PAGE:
Businesses are being urged to turn to colleges to keep up with the software revolution, reports Neil Munro
MORE employers than ever are anxious that staff are not as skilled in information technology as they should be, and the leading training body wants them to turn to further education colleges for help.
But a key Scottish FE principal in the field has urged business to be more proactive in supporting the training needs of staff.
The annual report on IT requirements from e-skills UK, the skills council for the sector, shows that 61 per cent of Scottish employers believe IT staff need additional skills, up from 49 per cent last year. These figures compare with a UK average of 57 per cent this year and 46 per cent last year.
The council says this threatens future productivity, although it expresses confidence in the future supply of staff because of the healthy take-up of IT-related subjects in schools.
The number of students taking a Standard grade in computing has risen from 19,000 in 1999 to 21,000 in 2001. At Higher, those enrolling in computing or information systems rose from 4,783 to 7,143. There is a similar pattern of growth in the UK as a whole.
But added pressure on available skills is expected to be greater in Scotland where employers estimate their IT workforces will grow, albeit by just 0.4 per cent over the next year. This contrasts with a predicted decline of 7 per cent in the south-east of England - a slowdown which, the e-skills council says, is the result of strong growth in previous years.
The council recommends that skills be improved by having better links between training providers and employers. It is particularly important that courses are laid on for the existing workforce, it adds. Employers need to be more aware of the options that are available and they should be encouraged to turn to FE colleges, particularly to raise qualifications beyond SVQ level 3 (the Higher-equivalent benchmark for modern apprenticeships).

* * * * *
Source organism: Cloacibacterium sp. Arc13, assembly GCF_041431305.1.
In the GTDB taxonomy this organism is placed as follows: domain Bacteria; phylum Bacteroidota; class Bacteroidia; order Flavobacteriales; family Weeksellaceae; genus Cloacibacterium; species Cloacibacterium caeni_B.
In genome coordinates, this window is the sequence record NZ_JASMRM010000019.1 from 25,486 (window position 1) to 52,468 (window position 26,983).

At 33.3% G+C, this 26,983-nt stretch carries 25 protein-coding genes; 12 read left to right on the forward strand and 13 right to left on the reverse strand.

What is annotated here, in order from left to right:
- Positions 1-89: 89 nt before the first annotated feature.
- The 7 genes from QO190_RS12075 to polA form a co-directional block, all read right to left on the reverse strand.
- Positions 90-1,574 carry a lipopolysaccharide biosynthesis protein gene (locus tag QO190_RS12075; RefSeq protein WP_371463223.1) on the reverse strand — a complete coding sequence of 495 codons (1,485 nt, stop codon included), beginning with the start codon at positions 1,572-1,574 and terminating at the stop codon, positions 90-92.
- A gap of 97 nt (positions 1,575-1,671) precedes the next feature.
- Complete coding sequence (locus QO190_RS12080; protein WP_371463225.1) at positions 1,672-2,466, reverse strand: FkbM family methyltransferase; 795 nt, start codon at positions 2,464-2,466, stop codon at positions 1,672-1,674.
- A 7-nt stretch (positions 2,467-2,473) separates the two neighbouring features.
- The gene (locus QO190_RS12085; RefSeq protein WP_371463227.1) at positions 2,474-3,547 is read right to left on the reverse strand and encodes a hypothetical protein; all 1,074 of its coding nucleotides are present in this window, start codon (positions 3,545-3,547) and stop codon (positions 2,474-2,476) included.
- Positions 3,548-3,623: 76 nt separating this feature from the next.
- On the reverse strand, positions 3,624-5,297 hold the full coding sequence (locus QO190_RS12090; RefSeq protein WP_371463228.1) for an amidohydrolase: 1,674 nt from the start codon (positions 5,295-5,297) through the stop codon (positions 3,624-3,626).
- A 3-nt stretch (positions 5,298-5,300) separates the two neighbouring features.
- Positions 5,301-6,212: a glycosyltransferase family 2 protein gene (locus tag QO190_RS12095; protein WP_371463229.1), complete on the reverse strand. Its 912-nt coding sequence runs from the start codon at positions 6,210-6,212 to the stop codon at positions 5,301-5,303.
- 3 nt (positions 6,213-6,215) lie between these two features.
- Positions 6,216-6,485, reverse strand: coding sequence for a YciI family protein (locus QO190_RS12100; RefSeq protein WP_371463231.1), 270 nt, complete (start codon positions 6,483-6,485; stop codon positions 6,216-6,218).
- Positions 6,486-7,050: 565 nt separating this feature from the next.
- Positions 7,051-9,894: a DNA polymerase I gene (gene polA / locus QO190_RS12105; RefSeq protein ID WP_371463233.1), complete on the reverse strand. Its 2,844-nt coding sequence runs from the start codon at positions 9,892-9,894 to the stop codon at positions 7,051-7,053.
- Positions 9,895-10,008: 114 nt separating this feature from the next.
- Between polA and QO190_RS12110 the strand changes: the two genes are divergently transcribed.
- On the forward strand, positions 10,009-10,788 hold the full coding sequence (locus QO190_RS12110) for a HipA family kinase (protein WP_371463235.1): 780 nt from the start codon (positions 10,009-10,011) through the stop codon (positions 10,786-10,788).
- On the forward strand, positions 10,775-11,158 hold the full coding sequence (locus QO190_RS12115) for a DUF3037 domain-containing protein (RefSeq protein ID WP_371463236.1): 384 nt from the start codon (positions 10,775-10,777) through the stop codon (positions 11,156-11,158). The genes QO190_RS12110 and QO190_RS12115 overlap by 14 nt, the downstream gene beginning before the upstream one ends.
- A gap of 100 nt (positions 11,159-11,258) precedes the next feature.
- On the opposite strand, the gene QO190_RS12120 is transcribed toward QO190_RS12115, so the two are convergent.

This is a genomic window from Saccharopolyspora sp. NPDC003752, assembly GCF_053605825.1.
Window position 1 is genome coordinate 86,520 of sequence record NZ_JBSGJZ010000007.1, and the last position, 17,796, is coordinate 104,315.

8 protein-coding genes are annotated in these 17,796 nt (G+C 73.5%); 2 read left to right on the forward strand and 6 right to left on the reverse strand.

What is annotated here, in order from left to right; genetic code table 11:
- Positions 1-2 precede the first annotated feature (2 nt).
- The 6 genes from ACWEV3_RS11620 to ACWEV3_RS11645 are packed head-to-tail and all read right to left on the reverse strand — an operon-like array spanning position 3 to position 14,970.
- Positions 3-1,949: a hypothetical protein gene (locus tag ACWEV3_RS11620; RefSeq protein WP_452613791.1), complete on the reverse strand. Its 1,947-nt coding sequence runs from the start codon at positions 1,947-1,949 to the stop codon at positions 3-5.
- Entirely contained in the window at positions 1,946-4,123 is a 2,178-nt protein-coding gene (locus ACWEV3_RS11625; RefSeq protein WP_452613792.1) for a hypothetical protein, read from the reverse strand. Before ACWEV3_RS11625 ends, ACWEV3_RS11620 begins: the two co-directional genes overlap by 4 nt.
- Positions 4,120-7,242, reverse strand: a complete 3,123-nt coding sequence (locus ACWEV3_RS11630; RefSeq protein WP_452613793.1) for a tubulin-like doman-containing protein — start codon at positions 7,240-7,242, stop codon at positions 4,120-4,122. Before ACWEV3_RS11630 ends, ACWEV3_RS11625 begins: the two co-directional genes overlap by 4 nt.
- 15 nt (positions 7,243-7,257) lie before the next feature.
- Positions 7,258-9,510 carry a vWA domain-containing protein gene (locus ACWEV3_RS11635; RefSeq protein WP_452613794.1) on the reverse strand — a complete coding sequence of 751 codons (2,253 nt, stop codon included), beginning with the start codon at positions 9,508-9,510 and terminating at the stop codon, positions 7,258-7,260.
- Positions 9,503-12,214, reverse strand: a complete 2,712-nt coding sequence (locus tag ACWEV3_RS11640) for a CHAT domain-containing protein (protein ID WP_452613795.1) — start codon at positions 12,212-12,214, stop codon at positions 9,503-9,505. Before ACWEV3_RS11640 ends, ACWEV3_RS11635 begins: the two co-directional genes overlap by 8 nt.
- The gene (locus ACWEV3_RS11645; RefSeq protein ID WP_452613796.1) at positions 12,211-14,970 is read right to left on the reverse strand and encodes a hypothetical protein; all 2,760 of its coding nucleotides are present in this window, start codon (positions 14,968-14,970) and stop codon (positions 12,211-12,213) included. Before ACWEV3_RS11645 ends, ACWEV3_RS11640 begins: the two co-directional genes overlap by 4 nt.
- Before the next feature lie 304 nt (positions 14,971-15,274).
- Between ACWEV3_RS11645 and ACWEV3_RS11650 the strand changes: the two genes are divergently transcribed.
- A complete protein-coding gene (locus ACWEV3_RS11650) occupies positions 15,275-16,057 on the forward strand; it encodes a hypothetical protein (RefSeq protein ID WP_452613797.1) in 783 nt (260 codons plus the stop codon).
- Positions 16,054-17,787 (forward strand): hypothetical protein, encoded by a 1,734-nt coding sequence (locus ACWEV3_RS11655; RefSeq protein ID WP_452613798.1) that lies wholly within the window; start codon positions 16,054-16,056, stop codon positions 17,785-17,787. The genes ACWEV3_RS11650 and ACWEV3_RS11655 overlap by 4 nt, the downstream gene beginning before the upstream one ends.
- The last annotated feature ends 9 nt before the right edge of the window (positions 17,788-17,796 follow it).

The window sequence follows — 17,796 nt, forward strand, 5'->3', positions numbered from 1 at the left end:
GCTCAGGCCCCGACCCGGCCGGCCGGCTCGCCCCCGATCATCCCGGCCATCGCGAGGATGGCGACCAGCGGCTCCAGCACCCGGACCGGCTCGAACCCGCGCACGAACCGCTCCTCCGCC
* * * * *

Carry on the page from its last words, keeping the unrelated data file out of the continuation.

The report also urges employers to safeguard the workforce of the future by "adopting" schools and supporting their delivery of IT.
The Association of Scottish Colleges welcomed the report, particularly the positive noises about FE provision. It pointed out that the number of college enrolments in IT-related disciplines was up from 67,740 in 1998-99 to 113,388 in 2001-02. This represented a rise from 16 per cent of all FE enrolments to 22 per cent - the vast majority in FE rather than HE.
The Scottish Executive plans to open e-skills learning centres in seven colleges to help alleviate labour shortages in the electronics industry.
The first pound;200,000 centre was opened at Cumbernauld College in February last year by Jack McConnell, the First Minister, who spoke of the importance of modernising facilities so colleges can support local companies.
But Brian Lister, the Cumbernauld principal, said employers had to become more strategic if they wanted to address their skills problems. "We have held open days and we have gone to talk to employers but we find that they still rely on the individual to achieve qualifications or update their skills, rather than focusing on this as a strategy for their business and supporting it to make it happen."
Mr Lister said he hoped that the advent of the new individual learning accounts next year might change that approach.
Michael Kowbel, Scottish manager for e-skills UK, acknowledged that much more had to be done to bring employers closer to further and higher education. His council had set up a Scottish employers' forum, comprising 12 of the major IT employers, to do just that.
Mr Kowbel agreed with Mr Lister that the new individual learning accounts, as well as business learning accounts which are to be introduced for the first time, could act as a catalyst for improvement.
He also stressed the importance of employers stepping up qualifications from SVQ levels 2 and 3 to 4 and 5.